• Exercise before they study – it’s a good stress reliever and gives them a natural boost of energy – a far better strategy than drinking coffee or energy drinks to stay awake
  • Turn off their phones, or at least silence social media notifications while studying.
  • Drink plenty of water every day
  • Set up playlists conducive to studying – students who might be distracted by music may prefer gentle natural sounds as a background

Instructors can also suggest students organize study groups and remind them of the importance of taking short breaks during study sessions. A good stretch or few minutes of shuteye can help them clear their minds before moving on to the next study segment.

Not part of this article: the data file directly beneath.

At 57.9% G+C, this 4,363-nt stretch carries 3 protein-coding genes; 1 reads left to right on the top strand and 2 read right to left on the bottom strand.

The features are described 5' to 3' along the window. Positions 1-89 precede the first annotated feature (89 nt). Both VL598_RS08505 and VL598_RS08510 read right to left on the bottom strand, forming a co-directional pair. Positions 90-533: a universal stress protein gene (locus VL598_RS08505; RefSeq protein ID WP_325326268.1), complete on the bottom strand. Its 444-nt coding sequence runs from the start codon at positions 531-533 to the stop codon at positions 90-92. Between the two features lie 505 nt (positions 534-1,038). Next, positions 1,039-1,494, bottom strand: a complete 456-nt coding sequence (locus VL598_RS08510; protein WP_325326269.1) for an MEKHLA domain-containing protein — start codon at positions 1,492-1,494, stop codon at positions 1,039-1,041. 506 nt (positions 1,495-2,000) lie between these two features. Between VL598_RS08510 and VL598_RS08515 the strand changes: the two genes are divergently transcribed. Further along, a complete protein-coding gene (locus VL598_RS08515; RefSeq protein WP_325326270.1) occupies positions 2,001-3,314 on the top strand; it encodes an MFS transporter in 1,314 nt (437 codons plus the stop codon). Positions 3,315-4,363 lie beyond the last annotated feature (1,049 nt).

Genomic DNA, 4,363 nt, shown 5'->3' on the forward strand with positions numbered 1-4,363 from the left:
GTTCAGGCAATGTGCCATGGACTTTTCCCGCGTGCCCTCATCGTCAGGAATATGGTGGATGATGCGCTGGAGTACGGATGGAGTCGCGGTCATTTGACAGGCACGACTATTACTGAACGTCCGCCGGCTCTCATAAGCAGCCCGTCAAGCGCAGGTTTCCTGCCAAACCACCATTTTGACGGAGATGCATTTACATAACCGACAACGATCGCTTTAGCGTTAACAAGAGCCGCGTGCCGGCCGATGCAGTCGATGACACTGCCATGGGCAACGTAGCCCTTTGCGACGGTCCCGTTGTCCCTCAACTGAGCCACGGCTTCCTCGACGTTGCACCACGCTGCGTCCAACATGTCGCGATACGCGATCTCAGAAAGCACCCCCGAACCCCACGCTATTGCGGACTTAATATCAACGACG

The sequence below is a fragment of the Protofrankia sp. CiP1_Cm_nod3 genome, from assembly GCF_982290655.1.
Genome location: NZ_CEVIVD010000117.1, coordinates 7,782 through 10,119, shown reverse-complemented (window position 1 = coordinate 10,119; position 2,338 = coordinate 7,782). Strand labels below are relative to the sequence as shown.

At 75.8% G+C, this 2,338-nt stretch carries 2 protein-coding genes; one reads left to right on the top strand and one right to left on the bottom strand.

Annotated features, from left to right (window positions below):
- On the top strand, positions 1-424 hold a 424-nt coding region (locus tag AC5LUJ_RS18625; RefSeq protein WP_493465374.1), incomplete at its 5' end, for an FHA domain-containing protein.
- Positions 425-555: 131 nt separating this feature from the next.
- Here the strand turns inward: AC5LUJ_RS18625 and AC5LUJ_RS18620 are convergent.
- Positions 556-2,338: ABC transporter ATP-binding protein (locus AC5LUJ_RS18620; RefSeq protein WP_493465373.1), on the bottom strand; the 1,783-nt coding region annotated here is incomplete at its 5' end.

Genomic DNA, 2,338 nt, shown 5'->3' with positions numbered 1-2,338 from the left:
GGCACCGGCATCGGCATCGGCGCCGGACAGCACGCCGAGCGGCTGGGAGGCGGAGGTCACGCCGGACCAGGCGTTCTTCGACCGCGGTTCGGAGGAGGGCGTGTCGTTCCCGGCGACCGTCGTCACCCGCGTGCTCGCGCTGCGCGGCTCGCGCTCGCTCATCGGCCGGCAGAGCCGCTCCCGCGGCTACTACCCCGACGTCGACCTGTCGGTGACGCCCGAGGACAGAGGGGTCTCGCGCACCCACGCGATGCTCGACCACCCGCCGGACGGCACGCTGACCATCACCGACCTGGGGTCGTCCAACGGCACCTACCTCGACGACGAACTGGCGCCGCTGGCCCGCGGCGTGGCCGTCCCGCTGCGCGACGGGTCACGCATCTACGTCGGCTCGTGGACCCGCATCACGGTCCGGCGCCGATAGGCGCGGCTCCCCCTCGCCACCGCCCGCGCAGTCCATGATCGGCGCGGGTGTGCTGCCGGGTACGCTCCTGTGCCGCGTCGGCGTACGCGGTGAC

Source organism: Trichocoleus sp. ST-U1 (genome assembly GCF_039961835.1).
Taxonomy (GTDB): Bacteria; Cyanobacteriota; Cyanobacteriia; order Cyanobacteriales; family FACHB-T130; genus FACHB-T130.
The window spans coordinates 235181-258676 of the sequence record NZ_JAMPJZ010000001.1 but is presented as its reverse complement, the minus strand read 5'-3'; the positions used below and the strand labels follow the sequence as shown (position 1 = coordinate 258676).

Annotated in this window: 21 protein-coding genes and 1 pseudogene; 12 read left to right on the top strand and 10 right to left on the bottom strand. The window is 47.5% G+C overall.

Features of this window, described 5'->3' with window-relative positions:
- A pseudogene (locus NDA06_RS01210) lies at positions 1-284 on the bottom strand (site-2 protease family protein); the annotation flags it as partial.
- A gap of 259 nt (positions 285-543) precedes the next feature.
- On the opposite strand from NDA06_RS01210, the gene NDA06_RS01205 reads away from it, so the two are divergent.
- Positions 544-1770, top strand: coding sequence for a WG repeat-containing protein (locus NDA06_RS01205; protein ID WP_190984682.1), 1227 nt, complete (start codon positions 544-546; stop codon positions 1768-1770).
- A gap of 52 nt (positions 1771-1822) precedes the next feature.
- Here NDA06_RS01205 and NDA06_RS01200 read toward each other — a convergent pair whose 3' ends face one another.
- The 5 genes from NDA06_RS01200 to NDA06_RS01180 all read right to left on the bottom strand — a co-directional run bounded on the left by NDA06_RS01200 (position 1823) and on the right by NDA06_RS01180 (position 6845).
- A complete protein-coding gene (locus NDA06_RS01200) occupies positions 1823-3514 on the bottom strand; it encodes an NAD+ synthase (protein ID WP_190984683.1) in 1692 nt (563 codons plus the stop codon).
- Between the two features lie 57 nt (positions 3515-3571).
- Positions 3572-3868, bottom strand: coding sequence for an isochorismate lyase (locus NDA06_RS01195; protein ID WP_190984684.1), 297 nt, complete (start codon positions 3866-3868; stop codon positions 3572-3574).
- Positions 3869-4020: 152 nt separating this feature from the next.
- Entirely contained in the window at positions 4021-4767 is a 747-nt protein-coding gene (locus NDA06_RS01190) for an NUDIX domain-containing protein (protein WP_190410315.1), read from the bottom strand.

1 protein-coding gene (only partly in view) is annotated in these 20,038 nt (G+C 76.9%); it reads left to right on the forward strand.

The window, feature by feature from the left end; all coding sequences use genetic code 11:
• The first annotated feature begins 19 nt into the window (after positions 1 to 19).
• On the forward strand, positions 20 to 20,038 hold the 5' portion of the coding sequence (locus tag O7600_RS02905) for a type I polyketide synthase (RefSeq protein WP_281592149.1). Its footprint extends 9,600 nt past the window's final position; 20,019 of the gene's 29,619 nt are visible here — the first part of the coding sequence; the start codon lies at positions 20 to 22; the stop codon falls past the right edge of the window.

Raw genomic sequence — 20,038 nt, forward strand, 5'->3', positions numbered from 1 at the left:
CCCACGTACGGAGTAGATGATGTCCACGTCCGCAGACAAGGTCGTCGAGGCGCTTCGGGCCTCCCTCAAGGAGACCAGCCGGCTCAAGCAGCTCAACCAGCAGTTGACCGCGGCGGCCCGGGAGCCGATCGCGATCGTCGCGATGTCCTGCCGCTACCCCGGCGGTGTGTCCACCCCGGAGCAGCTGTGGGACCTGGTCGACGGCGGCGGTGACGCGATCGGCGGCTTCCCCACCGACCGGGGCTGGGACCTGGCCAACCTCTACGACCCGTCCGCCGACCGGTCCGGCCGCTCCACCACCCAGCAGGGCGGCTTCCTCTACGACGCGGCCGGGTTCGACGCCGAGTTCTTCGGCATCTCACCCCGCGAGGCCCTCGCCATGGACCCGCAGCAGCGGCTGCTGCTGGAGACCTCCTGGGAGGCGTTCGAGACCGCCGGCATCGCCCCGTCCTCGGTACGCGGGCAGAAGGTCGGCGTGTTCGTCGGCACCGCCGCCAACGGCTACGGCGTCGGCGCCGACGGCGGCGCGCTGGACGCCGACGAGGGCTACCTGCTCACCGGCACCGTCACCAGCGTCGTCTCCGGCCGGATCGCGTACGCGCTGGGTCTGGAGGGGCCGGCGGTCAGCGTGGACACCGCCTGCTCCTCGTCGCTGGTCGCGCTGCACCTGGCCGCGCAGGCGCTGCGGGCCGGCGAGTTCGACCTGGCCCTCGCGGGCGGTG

The pandemic has unfortunately had a significant impact on both professors and students. A December 2020 survey suggested a whopping 85.4% of college students felt the pandemic conditions “negatively affected my performance.” Many others decided to take a gap year. Getting back to normal, or at least a “new normal,” isn’t going to be easy for anyone.

Moving forward, if educators find ways to think outside of the proverbial box, this can help boost student success and simultaneously take the stress off themselves. No instructor wants to experience seeing any of their students fail. However, by coming up with innovative ways to help them succeed, including integrating technology to take the stress off themselves, professors can turn the tide and watch their students thrive once again.